the memory of what his wife, Julia, called “that obnoxious order” continued to haunt Grant to his death in 1885. Especially when he was in the company of Jews, the sense that in expelling them he had failed to live up to his own high standards of behavior, and to the Constitution that he had sworn to uphold, gnawed at him. He apologized for the order publicly and repented of it privately. He consciously excluded any mention of it from his acclaimed Memoirs. He gloried in the fact that, on his deathbed, Jews numbered among those who visited with him and prayed for his recovery. Jews also participated wholeheartedly in the national mourning that followed his death in 1885, and later in the dedication of his tomb. They did so in spite of General Orders No. 11, recognizing, as the Reform Jewish leader Rabbi Isaac Mayer Wise noted at the time, that Grant had “often repented” of his order, and “that the wise also fail.”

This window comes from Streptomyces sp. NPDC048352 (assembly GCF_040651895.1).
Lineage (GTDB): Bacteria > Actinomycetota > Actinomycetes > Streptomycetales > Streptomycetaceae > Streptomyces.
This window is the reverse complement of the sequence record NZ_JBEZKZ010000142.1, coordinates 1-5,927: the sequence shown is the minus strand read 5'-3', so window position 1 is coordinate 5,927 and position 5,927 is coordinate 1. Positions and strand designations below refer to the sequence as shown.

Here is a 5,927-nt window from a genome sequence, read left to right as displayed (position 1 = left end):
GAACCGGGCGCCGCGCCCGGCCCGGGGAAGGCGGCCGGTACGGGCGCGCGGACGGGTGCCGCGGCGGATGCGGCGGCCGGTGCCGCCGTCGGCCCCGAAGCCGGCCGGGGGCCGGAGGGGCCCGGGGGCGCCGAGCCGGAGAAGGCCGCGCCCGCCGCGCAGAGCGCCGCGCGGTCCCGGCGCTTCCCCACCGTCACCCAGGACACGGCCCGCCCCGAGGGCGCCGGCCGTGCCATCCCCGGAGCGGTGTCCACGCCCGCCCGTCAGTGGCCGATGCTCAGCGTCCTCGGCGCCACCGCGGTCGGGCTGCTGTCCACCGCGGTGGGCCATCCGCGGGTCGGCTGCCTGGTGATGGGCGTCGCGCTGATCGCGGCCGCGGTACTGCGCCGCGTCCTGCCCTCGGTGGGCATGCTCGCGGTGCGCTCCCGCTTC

Friday, March 16, 2012
An interesting article (by the author of a forthcoming book on the subject) about General Grant's short-lived expulsion of Jews from his domain, and the consequences of his repentance.
Thus blogged Anderson ... on or about Friday, March 16, 2012